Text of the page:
fiscal management: Most people, and women seem to be more predispositioned to this as well, find budgets and finances to be boring.  Taking the time to learn the basics of personal finance is extremely important. The basics are relatively simple and once you have a knowledge base getting started on building wealth can be automatic and relatively easy.

Life Insurance: Ensure that your family is protected by getting term life insurance for yourself, and your husband once you have children.  Life insurance is extremely important, and even more so when one of the partners doesn’t work outside the home.  A stay at home mom needs to make sure that her and her kids won’t be in financial ruin if something happens to the primary earner.  It is also vitally important for stay at home mom’s to have life insurance as well. Even with a large sum of money it is extremely difficult to replace the myriad of jobs that a stay at home spouse does.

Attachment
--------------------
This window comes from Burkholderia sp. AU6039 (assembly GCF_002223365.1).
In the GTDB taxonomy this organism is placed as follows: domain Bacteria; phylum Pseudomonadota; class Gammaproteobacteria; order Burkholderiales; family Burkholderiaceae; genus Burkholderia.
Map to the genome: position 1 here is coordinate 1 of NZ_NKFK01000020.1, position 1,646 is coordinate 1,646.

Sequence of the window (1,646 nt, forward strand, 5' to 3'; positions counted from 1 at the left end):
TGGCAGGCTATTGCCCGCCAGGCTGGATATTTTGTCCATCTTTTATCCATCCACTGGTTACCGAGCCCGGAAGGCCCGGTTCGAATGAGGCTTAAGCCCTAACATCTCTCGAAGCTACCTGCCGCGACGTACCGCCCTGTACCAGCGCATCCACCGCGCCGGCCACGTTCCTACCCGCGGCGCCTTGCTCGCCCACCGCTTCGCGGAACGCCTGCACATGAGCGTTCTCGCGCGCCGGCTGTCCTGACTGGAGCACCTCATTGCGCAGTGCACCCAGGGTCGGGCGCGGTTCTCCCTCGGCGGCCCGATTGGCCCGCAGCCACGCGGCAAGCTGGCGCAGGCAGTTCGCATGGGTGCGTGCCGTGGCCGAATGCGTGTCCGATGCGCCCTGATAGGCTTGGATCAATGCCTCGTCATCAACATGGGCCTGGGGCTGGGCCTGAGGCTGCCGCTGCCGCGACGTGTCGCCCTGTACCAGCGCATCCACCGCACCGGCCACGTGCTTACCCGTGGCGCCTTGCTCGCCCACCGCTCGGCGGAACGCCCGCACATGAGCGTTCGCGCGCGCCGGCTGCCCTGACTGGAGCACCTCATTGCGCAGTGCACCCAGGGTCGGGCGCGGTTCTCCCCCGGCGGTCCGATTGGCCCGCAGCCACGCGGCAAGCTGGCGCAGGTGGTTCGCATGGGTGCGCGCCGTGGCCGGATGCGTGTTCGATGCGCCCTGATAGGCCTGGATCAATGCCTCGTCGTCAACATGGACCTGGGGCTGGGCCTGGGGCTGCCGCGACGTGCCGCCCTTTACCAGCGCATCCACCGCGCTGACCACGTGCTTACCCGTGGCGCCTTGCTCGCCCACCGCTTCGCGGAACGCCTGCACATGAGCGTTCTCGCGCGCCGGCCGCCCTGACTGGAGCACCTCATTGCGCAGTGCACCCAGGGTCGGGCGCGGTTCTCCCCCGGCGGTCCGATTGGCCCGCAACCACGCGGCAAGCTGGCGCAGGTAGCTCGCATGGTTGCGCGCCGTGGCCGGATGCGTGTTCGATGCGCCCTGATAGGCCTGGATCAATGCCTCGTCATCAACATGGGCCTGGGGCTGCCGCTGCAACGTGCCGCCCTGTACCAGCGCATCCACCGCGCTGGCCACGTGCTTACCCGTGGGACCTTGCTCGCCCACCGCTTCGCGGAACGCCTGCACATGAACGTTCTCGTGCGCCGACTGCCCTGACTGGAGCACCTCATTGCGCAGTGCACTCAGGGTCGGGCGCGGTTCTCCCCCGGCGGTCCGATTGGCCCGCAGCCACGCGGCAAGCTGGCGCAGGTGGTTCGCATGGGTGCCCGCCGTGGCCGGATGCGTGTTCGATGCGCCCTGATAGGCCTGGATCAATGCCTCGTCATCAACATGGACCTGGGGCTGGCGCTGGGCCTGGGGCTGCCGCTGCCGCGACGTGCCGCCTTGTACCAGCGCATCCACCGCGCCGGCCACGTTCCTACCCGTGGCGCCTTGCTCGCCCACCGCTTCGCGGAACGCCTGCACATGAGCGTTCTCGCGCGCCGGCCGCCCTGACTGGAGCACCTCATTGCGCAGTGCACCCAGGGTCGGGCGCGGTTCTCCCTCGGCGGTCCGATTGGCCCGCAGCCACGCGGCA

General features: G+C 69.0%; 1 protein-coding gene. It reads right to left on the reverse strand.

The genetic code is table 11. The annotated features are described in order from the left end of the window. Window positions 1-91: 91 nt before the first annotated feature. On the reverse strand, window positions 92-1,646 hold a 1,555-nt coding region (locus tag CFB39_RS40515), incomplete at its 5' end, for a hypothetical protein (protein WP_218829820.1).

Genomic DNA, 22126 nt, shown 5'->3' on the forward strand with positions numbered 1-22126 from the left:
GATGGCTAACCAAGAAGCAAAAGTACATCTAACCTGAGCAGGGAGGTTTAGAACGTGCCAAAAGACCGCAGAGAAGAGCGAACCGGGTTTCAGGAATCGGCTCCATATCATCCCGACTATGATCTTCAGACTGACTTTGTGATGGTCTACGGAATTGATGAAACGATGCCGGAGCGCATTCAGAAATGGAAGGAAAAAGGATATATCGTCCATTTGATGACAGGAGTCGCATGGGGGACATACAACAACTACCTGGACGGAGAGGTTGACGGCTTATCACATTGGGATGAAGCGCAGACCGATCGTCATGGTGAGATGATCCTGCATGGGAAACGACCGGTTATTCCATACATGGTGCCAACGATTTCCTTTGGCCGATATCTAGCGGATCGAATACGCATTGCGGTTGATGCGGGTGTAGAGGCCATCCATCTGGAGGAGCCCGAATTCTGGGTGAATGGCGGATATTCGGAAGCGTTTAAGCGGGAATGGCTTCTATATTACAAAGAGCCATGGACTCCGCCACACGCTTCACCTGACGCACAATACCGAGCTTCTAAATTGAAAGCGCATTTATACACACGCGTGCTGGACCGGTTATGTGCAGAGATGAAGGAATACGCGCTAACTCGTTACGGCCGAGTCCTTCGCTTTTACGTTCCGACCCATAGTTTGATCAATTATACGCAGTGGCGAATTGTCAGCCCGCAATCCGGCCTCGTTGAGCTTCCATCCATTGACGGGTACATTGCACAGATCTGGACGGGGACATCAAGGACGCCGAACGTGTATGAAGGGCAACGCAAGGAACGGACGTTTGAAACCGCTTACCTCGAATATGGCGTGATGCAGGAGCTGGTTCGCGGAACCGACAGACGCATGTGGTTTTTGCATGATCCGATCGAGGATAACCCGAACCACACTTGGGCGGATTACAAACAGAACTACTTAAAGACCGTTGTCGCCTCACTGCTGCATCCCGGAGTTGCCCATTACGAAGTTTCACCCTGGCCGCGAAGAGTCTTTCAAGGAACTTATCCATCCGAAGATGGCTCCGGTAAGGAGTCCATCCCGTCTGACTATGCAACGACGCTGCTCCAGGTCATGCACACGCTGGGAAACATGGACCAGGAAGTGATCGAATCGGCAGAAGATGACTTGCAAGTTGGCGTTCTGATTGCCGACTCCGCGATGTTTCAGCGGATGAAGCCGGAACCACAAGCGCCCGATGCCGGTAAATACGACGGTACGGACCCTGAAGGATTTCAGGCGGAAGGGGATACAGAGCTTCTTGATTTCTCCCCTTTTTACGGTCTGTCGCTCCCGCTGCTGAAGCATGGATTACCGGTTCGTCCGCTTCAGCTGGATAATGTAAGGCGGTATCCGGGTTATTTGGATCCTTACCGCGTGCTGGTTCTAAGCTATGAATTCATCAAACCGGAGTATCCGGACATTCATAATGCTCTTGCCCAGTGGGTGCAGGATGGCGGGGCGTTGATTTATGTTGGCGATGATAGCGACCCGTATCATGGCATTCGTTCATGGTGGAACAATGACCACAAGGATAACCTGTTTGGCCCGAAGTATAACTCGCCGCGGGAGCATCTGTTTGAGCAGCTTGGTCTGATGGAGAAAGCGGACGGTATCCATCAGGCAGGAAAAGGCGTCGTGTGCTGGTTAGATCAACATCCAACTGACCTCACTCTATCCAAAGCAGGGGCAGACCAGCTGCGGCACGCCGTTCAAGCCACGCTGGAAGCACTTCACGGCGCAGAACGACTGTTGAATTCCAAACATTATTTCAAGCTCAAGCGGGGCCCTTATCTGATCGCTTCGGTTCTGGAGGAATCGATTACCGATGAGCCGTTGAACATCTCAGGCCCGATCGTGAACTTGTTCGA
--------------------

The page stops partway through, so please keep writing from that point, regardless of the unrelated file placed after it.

Princess Mentality: I know MOST young women don’t have this, but many do.  Drop it today. Now. This instant.  The entitled princess mentality will ensure you will never get ahead with money.  Many father’s do their daughters a great disservice by giving their daughter’s whatever they want.  This princess mentality trains young women to be materialistic and creates a giant disconnect between work and lifestyle.

You don’t need to spend thousands of dollars on shoes and clothes. You don’t need an iPhone.  You don’t need a new car. You don’t need a 3 carat engagement ring.  These are all luxuries that come after paying for actual necessities and saving money.  I am horrified by the TV show “Princess” that follows young women who live off their parents and spend 100% or more of their income on lifestyle.  I think all women with even a touch of the princess mentality need to view this show to see the projections of what these attitudes can mean for finances down the road.


What did I miss in this Financial Guide?

John C. started Action Economics in 2013 as a way to gain more knowledge on personal financial planning and to share that knowledge with others. Action Economics focuses on paying off the house, reducing taxes, and building wealth. John uses the free tool Personal Capital to track his net worth and posts quarterly updates on his finances. Check out the Action Economics archives section for all past posts.